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MIT mathematicians model traffic jams like detonation waves

Most drivers have been stuck in a traffic jam at one point or another. Some of the jams are caused by an accident or closed lanes. Other traffic jams crop up with seemingly no reason.

A group of mathematicians at MIT is working on the development of a new model to explain how and why these so-call phantom traffic jams form. According to the researchers, these types of phantom traffic jams form when there are a lot of cars on the road and small disturbances like a driver hitting the brakes too hard or getting too close to another car. These little disturbances can escalate into a self-sustaining traffic jam.

The model developed by the team of researchers may help road designers build roads to minimize the possibility of phantom traffic jams. The key to the study is the discovery that the mathematics of these jams called jamitons are very similar to the equations used to describe the detonation waves produced by explosions.

The discovery of the jamitons allowed the researchers to solve traffic jam equations first theorized in the 1950's. The equations are reportedly similar to those used in fluid mechanics and model traffic jams as self-sustaining waves. The equations allowed the researchers to calculate the conditions that case a jamitons to form and how fast the jamiton will spread.

According to the researchers, once this type of jamiton forms it is nearly impossible to break up and a driver’s only choice is to wait the jamiton out. The researchers say that the new model can help road designers to determine speed limits that are safer and find stretches of road where accidents are more likely.

One of the researchers, Aslan Kasimov, said, "We wanted to describe this using a mathematical model similar to that of fluid flow." Kasimov and his team say that they discovered that jamitons have a sonic point that separates traffic flow into upstream and downstream components. Communication of the cause of the jamiton to drivers it the downstream segment of traffic is impossible say the researchers.

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RE: humans
By GaryJohnson on 6/10/2009 11:41:09 AM , Rating: 2
That doesn't compute. The higher the speed the more cars per second a roadway can hanlde. Lower speed = fewer cars per second = more traffic.

RE: humans
By mmcdonalataocdotgov on 6/10/2009 11:45:13 AM , Rating: 2
The more cars on the road, the more cautious and overcorrecting the drivers become, and the slower the traffic. The net affect is that the roadway can handle lower car counts at higher speeds, and higher car counts at lower speeds. Its called Rush Hour.

RE: humans
By Chernobyl68 on 6/10/2009 11:50:35 AM , Rating: 2
not really true. At high speeds, the headway increases, and you while your vehicles are travelling faster, there is more space needed between them.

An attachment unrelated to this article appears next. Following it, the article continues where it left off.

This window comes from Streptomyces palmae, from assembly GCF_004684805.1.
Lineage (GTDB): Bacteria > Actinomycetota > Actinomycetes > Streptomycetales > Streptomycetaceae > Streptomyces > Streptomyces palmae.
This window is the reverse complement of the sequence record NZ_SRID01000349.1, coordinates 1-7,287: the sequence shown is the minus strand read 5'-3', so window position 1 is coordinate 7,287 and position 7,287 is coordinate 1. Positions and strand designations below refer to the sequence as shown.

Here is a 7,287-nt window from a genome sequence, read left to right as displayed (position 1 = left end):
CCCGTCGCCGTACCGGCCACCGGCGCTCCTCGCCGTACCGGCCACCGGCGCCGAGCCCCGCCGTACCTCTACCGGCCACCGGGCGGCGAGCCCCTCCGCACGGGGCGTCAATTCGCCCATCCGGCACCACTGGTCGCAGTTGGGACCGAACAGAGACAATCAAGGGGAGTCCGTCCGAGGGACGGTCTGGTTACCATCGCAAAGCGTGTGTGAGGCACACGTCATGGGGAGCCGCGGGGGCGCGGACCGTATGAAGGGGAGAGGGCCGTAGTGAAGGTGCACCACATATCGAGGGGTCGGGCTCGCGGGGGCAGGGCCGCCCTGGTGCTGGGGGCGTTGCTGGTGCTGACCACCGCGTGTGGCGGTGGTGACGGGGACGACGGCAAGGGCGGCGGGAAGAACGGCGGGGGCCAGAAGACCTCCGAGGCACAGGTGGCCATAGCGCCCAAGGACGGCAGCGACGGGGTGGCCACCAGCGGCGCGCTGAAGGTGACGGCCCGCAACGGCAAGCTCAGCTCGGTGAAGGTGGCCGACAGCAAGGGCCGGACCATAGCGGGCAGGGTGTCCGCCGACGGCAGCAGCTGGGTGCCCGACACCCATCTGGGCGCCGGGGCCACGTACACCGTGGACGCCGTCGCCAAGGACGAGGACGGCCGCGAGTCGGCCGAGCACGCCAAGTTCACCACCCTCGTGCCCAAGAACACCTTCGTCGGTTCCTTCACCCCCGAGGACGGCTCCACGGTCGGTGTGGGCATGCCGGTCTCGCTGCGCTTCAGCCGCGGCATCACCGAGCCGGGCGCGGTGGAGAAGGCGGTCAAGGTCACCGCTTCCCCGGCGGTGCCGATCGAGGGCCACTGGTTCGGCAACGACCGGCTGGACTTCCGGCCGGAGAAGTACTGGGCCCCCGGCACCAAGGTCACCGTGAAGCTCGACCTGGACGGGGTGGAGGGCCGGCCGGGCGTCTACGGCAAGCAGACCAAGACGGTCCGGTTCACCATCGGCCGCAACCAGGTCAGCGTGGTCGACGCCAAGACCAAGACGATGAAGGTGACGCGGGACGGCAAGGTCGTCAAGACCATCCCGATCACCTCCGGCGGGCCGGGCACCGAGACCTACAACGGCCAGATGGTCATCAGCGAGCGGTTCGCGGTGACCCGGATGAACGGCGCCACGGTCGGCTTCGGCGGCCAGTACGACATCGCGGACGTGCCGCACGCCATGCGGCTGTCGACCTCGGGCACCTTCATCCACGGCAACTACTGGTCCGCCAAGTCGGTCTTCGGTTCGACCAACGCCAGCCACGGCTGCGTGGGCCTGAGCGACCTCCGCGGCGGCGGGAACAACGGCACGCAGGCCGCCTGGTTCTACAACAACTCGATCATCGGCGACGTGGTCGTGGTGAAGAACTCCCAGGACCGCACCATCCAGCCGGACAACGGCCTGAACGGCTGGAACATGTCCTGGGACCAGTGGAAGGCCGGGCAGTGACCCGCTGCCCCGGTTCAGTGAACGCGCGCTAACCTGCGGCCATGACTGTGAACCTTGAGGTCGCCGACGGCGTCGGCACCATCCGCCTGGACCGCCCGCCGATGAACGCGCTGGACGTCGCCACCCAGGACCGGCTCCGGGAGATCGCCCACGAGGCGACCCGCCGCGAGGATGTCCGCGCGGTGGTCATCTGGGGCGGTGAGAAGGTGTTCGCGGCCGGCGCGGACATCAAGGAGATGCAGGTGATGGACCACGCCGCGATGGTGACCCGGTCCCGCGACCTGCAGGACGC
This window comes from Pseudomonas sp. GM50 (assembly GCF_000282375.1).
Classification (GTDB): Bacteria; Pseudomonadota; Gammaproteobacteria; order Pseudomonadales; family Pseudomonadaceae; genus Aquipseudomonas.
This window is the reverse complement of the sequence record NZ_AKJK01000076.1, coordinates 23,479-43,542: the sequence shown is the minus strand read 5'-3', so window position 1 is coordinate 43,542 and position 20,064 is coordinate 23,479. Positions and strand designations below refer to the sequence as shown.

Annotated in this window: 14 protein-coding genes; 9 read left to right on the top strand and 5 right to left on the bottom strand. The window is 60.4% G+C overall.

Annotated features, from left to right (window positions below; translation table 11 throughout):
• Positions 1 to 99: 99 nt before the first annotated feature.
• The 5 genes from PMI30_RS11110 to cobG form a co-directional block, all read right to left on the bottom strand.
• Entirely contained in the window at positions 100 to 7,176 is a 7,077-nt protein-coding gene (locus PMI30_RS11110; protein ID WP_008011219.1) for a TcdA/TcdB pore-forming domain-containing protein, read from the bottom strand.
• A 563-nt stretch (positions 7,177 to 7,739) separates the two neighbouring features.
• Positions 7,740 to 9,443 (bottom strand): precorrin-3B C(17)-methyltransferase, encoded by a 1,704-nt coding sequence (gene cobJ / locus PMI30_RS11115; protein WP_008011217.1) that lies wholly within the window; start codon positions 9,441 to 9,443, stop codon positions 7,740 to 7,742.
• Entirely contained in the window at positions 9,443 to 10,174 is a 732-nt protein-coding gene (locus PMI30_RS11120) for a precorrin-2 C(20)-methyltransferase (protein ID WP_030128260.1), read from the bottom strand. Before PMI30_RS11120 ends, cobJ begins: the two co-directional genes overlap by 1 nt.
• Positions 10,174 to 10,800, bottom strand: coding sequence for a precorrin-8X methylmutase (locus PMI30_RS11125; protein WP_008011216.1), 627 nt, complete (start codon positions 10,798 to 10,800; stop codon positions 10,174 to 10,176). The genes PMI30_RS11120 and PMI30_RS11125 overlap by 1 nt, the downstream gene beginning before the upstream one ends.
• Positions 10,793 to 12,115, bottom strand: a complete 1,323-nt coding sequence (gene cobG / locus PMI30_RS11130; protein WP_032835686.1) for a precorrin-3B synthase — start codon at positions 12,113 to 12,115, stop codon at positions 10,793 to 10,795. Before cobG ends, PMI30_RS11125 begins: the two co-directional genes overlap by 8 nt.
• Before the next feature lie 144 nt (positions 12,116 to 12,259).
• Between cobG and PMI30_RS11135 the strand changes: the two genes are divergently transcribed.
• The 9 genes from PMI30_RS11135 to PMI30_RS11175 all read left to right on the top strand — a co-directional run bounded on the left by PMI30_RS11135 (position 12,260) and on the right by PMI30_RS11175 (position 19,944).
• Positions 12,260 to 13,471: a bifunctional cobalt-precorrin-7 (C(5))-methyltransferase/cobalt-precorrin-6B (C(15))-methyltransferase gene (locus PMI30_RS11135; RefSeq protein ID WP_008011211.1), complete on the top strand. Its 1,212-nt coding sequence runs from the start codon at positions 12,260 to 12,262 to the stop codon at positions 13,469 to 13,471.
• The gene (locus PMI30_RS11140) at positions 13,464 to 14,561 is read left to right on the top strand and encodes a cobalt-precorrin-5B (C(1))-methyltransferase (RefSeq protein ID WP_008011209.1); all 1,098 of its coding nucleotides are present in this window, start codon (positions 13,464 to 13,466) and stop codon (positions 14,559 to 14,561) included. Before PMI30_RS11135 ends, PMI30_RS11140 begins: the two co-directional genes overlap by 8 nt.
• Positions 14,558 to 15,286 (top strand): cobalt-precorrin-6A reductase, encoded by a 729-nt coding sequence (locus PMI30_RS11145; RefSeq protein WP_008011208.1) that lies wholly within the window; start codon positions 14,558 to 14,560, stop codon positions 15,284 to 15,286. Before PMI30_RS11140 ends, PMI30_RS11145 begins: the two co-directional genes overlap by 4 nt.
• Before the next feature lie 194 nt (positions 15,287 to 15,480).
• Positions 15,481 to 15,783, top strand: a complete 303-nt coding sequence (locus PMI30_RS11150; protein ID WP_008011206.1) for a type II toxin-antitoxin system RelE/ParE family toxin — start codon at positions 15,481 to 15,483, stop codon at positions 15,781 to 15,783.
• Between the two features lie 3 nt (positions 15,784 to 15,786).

2400 vehicles per hour per lane is about the maximum theoretical capacity of a freeway lane. This volume gets reduced by a host of factors, including:

Truck percentage
driver familiarity
Interchange spacing
lateral clearance
lane width

just to name a few.

RE: humans
By Seemonkeyscanfly on 6/10/2009 3:47:05 PM , Rating: 2
that's only if you want to be safe and live.... :)

RE: humans
By Ratwar on 6/10/2009 7:01:39 PM , Rating: 1
Look, if you want a real world example of why your explanation is... well... bullshit, come drive around Atlanta, GA for awhile. Going ~70 mph with maybe a car length behind you and a car length in front of you is kinda standard.

Going slower may ease traffic on roads that aren't going to be over capacity anyways, but on roads that are already well beyond capacity, they only make the situation worse.

RE: humans
By Xerstead on 6/10/2009 3:33:19 PM , Rating: 2
In theory, yes. You may be able to get more vehicles along a road all travelling at high speed but can the road/drivers handle it safely? Faster traffic requires increased spaces between vehicles and at higher speeds with heavy traffic these 'phantom' traffic jams become more likely. Also there is an increased risk of a collision. The aim is to create the highest (within reason) average speed which is done by keeping everybody moving even if this means starting at a slower speed.

RE: humans
By micksh on 6/10/2009 4:57:29 PM , Rating: 2
There is a way to measure distance in time units and this can be found in some safety guidances.
Theoretically if all cars keep distance considered safe (3 seconds to the next car) the distance will be proportional to speed and highway throughput will stay the same at any non-zero speed.
But, that is only if we don't count car length. Safe distance between cars increases with the speed but cars don't elongate. So the throughput should increase with the speed unless drivers increase safe distance measured in time units (which is probably the case).

On the side note, people just don't seem to use gas pedal here, in North California. I see a lot when people enter highways at 45-50 mph where limit is 65 mph, and these are not grandmas, these are otherwise normal-looking young and middle-aged men. Maybe they are trying to save on gas that way?
And then "inverse race" starts with some car in right lane. The car on highway which is already well below speed limit slows down trying to yield to entering car. And the entering car slows down trying to yield to the car on highway. At around 40 mph they finally settle this desperately slowing down all right lane. And all that when highway is not crowded, there is a lot of room to merge into it.
Many people just can't estimate at what point they need to merge and they think the slower the safer.

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